The “World’s Blackest Black” Absorbs So Much Light It Makes 3D Objects Look Flat

Back in 2014, a U.K. nanotech company called Surrey NanoSystems created what is known today as Vantablack, or the “world’s blackest black”.

According to Wikipedia, “Vantablack is composed of a forest of vertical tubes which are “grown” on a substrate using a modified chemical vapor deposition process. When light hits Vantablack, instead of bouncing off, it becomes trapped and is continually deflected among the tubes, eventually becoming absorbed and dissipating into heat.”

Vantablack is so incredibly non-reflective, that it absorbs 99.96 percent of the light that hits it.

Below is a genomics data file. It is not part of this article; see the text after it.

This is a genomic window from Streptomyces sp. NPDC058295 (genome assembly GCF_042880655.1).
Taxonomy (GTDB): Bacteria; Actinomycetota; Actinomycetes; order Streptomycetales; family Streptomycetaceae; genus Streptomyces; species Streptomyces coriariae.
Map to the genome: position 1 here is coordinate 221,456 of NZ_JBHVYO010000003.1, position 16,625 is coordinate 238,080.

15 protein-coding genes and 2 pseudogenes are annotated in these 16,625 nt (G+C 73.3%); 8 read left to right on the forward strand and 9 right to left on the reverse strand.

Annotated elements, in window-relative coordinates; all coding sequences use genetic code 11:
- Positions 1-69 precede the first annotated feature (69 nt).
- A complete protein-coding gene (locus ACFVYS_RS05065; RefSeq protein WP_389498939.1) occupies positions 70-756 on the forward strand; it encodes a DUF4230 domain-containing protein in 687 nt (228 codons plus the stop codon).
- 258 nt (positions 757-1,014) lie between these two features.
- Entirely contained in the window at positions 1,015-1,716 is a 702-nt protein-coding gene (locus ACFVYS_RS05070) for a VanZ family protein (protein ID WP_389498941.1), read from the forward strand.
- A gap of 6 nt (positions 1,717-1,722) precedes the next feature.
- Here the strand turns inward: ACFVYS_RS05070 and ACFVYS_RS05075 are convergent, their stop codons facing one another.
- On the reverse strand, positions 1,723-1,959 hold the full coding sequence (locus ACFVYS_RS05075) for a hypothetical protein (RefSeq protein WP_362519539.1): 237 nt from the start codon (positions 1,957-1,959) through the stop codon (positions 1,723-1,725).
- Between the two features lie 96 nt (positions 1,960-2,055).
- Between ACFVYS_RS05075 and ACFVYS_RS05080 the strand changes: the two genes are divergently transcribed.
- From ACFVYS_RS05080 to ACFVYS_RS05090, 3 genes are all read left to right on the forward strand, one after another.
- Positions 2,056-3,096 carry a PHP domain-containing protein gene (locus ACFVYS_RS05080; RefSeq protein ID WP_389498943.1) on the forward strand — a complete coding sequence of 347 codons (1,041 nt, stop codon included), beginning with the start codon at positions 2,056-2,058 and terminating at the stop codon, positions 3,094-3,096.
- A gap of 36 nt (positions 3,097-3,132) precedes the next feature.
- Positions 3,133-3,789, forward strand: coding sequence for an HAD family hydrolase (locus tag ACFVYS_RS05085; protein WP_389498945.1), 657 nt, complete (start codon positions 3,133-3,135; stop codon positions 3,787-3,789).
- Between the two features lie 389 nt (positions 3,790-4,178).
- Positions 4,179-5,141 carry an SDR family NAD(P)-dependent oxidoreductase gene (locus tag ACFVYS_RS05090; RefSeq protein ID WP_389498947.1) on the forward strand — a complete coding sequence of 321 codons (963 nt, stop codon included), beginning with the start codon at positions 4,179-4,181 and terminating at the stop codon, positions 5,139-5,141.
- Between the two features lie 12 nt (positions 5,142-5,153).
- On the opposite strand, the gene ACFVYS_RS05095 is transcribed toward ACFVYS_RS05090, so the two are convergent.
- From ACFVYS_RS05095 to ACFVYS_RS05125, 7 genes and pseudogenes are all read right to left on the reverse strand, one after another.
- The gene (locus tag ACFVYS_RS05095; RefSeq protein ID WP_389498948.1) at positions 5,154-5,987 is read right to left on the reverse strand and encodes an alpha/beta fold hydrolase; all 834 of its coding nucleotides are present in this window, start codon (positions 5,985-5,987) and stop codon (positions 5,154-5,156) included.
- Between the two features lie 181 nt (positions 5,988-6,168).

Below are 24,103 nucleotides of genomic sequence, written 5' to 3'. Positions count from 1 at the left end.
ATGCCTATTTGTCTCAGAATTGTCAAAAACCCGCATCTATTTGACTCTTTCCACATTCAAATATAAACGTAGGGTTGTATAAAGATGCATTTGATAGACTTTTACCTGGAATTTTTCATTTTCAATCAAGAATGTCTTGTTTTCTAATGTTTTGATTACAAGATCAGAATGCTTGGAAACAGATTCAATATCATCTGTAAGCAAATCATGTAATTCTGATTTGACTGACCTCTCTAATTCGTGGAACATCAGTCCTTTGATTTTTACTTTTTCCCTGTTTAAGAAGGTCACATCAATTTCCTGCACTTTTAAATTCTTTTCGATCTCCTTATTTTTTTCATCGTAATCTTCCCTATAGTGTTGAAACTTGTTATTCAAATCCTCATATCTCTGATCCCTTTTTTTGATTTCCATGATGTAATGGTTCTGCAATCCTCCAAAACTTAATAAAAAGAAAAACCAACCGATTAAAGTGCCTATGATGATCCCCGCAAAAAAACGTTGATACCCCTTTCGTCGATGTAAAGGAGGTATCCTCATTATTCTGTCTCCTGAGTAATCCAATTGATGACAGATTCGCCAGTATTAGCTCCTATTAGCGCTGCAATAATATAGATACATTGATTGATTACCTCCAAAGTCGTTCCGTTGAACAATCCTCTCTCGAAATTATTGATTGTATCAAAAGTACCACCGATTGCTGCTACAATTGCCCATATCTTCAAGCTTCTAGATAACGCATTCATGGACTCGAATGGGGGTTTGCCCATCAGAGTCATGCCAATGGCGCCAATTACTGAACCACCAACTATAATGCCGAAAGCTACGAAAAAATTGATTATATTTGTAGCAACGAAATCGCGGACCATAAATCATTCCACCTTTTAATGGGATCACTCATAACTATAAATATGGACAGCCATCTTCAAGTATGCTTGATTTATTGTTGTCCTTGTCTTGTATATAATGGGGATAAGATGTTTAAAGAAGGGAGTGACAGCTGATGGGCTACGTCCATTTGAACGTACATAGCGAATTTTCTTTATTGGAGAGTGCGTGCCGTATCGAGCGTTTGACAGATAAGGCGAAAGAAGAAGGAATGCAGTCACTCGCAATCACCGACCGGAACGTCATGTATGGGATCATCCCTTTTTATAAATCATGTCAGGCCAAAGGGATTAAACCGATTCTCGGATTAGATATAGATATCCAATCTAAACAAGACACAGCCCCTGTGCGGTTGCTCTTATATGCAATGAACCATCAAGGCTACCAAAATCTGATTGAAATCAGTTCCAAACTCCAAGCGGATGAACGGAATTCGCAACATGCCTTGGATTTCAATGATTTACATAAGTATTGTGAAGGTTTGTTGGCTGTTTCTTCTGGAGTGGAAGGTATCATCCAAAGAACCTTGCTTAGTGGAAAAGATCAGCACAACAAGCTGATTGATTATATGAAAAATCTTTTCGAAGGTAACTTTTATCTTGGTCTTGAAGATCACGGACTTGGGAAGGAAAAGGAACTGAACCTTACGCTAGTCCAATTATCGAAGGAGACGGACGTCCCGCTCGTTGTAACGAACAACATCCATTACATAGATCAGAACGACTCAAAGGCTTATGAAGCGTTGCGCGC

However, just recently the company announced Vantablack 2.0, which promises to be even blacker than the “blackest black.” What’s even more incredible, during testing, Surrey NanoSystems’ spectrometers couldn’t even detect it.

And when added to any object the results are pretty insane.


The request made by British artist Anish Kapoor for the exclusive use of Vantablack in exchange for aiding the development of new applications for the product sparked a media frenzy around the product. This created a rift in the art community, as several artists argued that Vantablack should be available for unrestricted use.

Vantablack on a basketball

You can keep up-to-date with Vantablack over at Surrey NanoSystems. Be sure to give this a share on Facebook before you go, and let us know what you think in the comment section below.

Photos via Surrey NanoSystems

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